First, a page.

Remember, "no gain - no feedback" so if the loop is open in ac, you have the response of the \$LC\$ filter I gave in the beginning and there is nothing the converter can do. The output is stable, it regulates the dc voltage but it can't fight the ringing which is not a loop issue per se.

If I now close the loop with a 5-kHz crossover frequency and compare the closed-loop output impedance with the previous open-loop plot, this is what I see:

enter image description here

The impedance is almost flat and if I excite this converter with a load step, the ringing has disappeared:

enter image description here

In 2019, I presented another APEC seminar in which I actually built a converter purposely wrongly compensated by an integrator, as in the document you referred to. As you can see in the measured Bode plot, the loop is perfectly stable but, as in the above example, the stepped response rings because of the absence of gain at resonance:

enter image description here

The loop is closed in dc but open in ac, hence the poor response. And it has nothing to do with loop stability ^_^ Hope this answer helps you understand this phenomenon.

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  • \$\begingroup\$ Thank you. So stability is responsiveness to perturbations. The loop gain ToL(s) in sensitivity function 1/(1+Tol(s)) then determines how well different perturbations are suppressed. One perturbation type is an output current step, which is tranferred into Vout by Zoutol(s)/(1+T(s)). As the inductor and capacitor are physically present in open loop, they would be seen in the Bode plot but only as a peak well below 0dB and beyond fcrossover. So at fres Zoutol cannot be decreased by 1/(1+T(s)) as |T(s)| <1 and the disturbance is not surpressed. Is that correct? \$\endgroup\$
    – Hyp
    Aug 18, 2023 at 11:09
  • \$\begingroup\$ And another type of disturbance is a step of Vref, which is suppressed by Tol(s)/(1+Tol(s)). And Vref as loop input seems to be used to derive the quality factor for 2nd-order systems based on phase margin. The quality factor then determines the time response to a Vref step. Other disturbances such as a Vin step would affect Vout depending on where and how they are introduced into the loop and how Tol(s) affects them. \$\endgroup\$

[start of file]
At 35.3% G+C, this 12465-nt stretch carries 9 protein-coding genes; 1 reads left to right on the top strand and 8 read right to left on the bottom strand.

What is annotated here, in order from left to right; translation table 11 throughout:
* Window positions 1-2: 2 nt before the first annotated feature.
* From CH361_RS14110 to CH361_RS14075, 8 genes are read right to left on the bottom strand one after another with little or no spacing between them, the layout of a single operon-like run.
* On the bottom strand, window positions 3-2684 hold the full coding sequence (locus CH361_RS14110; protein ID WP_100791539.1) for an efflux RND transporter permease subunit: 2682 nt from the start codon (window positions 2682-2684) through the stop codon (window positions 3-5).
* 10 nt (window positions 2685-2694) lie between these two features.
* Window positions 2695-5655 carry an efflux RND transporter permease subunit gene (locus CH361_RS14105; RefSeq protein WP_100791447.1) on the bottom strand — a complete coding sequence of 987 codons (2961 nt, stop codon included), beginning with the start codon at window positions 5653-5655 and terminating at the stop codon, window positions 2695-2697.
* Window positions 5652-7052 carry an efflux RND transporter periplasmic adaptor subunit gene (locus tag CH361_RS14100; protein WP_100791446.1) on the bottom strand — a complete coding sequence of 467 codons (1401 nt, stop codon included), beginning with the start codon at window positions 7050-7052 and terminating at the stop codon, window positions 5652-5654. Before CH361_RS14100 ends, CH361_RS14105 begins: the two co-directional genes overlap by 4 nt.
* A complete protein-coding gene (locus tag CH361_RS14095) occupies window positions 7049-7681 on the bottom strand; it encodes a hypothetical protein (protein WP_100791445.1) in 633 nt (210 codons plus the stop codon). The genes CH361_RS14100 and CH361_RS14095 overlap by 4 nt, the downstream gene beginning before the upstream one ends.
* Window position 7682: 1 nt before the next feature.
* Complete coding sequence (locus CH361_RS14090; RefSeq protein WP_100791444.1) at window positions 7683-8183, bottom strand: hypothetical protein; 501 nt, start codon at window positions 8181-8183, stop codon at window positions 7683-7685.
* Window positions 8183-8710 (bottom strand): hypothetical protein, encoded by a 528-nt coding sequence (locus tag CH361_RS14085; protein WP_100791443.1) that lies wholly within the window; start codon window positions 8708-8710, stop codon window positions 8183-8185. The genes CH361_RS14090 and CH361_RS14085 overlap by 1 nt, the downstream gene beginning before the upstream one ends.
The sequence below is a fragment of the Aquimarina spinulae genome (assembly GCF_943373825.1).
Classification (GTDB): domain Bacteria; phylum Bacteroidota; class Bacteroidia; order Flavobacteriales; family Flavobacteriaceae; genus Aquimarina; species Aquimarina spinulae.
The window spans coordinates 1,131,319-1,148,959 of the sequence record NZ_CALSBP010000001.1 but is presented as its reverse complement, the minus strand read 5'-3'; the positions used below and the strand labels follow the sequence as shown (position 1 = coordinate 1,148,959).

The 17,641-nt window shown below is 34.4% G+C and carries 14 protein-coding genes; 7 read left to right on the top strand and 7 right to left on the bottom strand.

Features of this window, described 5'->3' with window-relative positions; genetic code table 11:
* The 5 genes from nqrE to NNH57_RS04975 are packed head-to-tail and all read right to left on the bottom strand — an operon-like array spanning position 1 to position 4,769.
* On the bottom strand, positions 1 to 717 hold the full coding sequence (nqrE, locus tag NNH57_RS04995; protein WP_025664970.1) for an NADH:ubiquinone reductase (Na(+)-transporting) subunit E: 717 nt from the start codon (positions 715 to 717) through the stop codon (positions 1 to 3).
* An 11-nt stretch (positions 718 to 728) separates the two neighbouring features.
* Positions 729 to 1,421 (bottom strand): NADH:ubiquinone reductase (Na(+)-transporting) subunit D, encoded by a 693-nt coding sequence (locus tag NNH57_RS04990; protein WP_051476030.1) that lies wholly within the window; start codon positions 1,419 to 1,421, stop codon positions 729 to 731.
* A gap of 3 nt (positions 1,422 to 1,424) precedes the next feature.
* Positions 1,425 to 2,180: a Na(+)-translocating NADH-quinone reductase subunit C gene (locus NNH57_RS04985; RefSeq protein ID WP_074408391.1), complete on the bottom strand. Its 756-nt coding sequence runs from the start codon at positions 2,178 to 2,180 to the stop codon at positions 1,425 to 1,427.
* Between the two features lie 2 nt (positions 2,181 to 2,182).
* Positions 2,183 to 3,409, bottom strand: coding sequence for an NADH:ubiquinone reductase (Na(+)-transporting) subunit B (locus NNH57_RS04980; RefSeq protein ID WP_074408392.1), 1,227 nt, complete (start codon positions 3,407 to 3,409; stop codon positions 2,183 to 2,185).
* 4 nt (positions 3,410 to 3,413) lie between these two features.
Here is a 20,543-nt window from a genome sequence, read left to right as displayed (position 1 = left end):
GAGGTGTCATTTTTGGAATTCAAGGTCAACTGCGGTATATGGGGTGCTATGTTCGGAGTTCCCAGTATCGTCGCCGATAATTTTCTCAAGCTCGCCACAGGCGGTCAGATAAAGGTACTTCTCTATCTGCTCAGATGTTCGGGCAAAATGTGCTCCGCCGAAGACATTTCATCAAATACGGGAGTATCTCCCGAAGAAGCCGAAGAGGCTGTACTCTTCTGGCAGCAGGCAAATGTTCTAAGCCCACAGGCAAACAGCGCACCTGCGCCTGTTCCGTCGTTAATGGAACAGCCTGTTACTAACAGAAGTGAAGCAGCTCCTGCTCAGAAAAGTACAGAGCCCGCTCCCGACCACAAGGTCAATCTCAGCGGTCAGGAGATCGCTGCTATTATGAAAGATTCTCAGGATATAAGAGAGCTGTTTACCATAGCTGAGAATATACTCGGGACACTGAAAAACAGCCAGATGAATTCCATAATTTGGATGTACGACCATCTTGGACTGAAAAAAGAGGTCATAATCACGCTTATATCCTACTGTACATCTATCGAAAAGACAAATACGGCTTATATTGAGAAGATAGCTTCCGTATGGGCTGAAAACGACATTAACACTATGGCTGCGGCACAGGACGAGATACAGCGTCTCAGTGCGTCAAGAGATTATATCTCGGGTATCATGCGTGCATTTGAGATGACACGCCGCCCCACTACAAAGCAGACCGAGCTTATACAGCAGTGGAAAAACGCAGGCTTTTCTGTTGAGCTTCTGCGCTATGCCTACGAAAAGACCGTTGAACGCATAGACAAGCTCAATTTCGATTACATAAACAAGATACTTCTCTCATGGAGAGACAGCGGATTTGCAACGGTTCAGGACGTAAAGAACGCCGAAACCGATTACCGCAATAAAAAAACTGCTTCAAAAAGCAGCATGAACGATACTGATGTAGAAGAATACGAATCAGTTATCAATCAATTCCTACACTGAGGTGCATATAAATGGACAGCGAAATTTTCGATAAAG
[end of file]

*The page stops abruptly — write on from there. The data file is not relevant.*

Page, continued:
– Hyp
    Aug 18, 2023 at 11:29
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    \$\begingroup\$ @Hyp, a step on \$V_{ref}\$ is unlikely to happen as, per definition, it is a stable dc source, silent in ac. So yes, a switching regulator will respond to changes in \$V_{in}\$ and \$I_{out}\$ unless you purposely sweep the reference voltage and would like the output to follow. Keep in mind that my example is just there to highlight the necessity to crossover after \$f_0\$ in this voltage-mode buck converter and not before as incorrectly suggested in Fig. 16 of this doc. If my answer pleases you, thank you to acknowledge it. \$\endgroup\$ Aug 18, 2023 at 11:54
  • \$\begingroup\$ I understand Vref in normally stable but I interpreted from here, sl.34 that the Q-PM analogy ends up having T/(1+T), which multiplies Vref. Unlike Vin, which is multiplied by Asc/(1+T) acc. to this, p.1. So I assumed the analogy uses Vref, not Vin as input signal. Is this correct? \$\endgroup\$
    – Hyp
    Aug 18, 2023 at 12:53
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    \$\begingroup\$ Correct, most of the stability studies in the literature assume \$V_{ref}\$ as the stimulus input which is not the case for our switching regulators where it is 0 V in ac. This is what I explained in my 2012 seminar where I showed that the output impedance truly mattered in the end. I too was confused when I started looking at it many years ago. \$\endgroup\$ Aug 18, 2023 at 13:47